User Guide

I supposed you’ve worked with Django and you’ve been using its ORM a lot. I will try to lead you to the idea of functional streams by example. Actually I did no Django for a while and syntax might be outdated a bit or I may confuse you so you are free to correct me through issue or pull request. Please do it, I appreciate your feedback.

If you didn’t work with any ORM just try to follow the idea, I will try to explain what is going on and things that really matter.

What is Stream?

Let’s go back to default Django example: libraries and books. Let’s assume that we have app up and running and it does some data management from your beloved database. Let’s say you want to fetch some recent books.

from library.models import Book

books = Book.objects.filter(pub_date__year=2014)

Good, isn’t it? You have a collection of models called Book which possibly presents books in your app. And you want to have only those which were published in 2014. Good, figured out. Let’s go further. Let’s say you want to be more specific and you want to have only bestsellers. It is ok.

from library.models import Book

books = Book.objects.filter(pub_date__year=2014)
bestsellers = books.order_by("-sales_count")[:10]

You can do it like this. But why is it better than this approach?

from operator import attrgetter
from library.models import Book

books = Book.objects.all()
books = [book for book in books if book.pub_date.year == 2014]
bestsellers = sorted(books, key=attrgetter("sales_count"), reverse=True)
bestsellers = bestsellers[:10]

You will get the same result, right? Actually no. Look, on filtering step you fetch all objects from the database and process them all. It is ok if you have a dozen of models in your database but it can be big bottleneck if your data is growing. That’s why everyone is trying to move as much filtering as possible into the database. Database knows how to manage your data accurately and what do to in the most efficient way. It will use indexes etc to speedup whole process and you do not need to do full scan everytime. It is best practice to fetch only that data you actually need from the database.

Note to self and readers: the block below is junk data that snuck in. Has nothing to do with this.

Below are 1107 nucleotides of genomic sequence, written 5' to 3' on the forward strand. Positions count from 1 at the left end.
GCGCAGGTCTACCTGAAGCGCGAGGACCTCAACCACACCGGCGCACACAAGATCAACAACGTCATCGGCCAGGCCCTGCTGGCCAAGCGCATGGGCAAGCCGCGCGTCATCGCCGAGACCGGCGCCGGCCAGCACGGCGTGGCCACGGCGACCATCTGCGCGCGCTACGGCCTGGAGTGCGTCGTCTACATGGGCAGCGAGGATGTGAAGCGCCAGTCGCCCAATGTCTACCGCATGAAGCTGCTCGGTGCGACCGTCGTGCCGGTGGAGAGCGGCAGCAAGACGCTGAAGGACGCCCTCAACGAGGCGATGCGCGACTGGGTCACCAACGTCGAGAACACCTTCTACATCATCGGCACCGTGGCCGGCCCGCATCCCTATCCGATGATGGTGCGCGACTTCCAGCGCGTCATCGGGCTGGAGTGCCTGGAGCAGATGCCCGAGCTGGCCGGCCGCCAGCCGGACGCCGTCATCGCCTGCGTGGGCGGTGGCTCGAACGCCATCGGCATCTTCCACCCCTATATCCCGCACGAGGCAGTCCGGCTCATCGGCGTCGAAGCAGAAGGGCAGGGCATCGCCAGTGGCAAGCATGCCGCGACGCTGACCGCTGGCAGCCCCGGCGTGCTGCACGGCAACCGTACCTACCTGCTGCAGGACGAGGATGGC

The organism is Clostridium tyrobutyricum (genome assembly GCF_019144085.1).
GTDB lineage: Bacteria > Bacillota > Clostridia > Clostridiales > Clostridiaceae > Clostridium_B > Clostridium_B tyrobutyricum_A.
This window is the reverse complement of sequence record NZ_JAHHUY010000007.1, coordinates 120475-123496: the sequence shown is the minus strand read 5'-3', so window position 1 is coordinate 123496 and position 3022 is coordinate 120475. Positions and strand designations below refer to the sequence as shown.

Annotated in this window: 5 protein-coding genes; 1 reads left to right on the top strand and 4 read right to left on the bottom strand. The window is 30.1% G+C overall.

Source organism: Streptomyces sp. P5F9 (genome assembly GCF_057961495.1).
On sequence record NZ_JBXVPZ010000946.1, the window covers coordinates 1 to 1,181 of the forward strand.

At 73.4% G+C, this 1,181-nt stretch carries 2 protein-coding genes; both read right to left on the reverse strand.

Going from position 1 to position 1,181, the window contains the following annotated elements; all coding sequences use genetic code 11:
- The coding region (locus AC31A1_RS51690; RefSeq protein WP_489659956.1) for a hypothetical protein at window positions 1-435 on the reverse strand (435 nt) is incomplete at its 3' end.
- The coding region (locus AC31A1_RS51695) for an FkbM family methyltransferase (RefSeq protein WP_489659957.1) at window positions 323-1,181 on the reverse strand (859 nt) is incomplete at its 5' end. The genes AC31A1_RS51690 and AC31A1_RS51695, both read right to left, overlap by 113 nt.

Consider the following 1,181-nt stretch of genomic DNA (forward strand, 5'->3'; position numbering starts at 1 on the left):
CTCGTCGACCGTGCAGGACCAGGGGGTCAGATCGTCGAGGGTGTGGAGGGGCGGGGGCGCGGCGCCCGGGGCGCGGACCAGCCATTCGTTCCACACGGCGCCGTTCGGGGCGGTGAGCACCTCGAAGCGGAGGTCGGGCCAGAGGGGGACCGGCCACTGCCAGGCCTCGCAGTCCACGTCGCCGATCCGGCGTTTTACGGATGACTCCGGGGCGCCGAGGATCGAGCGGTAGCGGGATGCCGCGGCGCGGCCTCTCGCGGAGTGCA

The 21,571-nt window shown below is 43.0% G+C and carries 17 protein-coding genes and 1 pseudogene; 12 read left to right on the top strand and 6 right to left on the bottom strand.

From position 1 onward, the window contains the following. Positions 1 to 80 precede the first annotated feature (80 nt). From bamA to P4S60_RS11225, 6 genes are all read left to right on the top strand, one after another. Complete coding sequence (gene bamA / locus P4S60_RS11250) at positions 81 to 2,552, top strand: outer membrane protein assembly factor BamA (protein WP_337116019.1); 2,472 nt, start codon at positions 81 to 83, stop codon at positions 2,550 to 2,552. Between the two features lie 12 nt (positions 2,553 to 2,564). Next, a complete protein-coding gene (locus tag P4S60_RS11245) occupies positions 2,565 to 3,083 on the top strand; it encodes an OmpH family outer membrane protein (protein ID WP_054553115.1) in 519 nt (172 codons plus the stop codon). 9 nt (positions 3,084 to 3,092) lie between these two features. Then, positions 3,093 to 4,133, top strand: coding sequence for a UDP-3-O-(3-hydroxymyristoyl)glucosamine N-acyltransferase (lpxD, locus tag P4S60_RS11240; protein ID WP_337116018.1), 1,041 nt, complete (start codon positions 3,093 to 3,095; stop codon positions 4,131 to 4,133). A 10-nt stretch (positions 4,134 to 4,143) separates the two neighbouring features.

So instead of


you do

    WHERE EXTRACT(year FROM "pub_date") == 2014
    ORDER BY sales_count DESC
    LIMIT 10

Sounds legit. But let’s checkout how it looks like when do you work with ORM. Let’s go back to our example:

books = Book.objects.filter(pub_date__year=2014)
bestsellers = books.order_by("-sales_count")[:10]

or in a short way

bestsellers = Book.objects \
    .filter(pub_date__year=2014) \

You may assume it like a data stream you are processing on every step. First you set initial source of data, this is Book.objects.all(). Good. You may consider it as an iterable flow of data and you apply processing functions on that stream, first if filtering, second is sorting, third is slicing. You process the flow, not every objects, this is crucial concept. Everytime after execution of some flow (or QuerySet) method you get another instance of the same flow but with your modifications.

You may suppose that Streams library to provide you the same functionality but for any iterable. Of course this is not that efficient as Django ORM which knows the context of database and helps you to execute your queries in the most efficient way.

How to use Streams

Now you got an idea of Streams: to manage data flow itself, not every component. You can build your own toy map/reduce stuff with it if you really need to have it. Our you can just filter and process your data to exclude some Nones etc in parallel or to have some generic way to do it. It is up to you, I’ll just show you some examples and if you want to have more information just go to the API documentation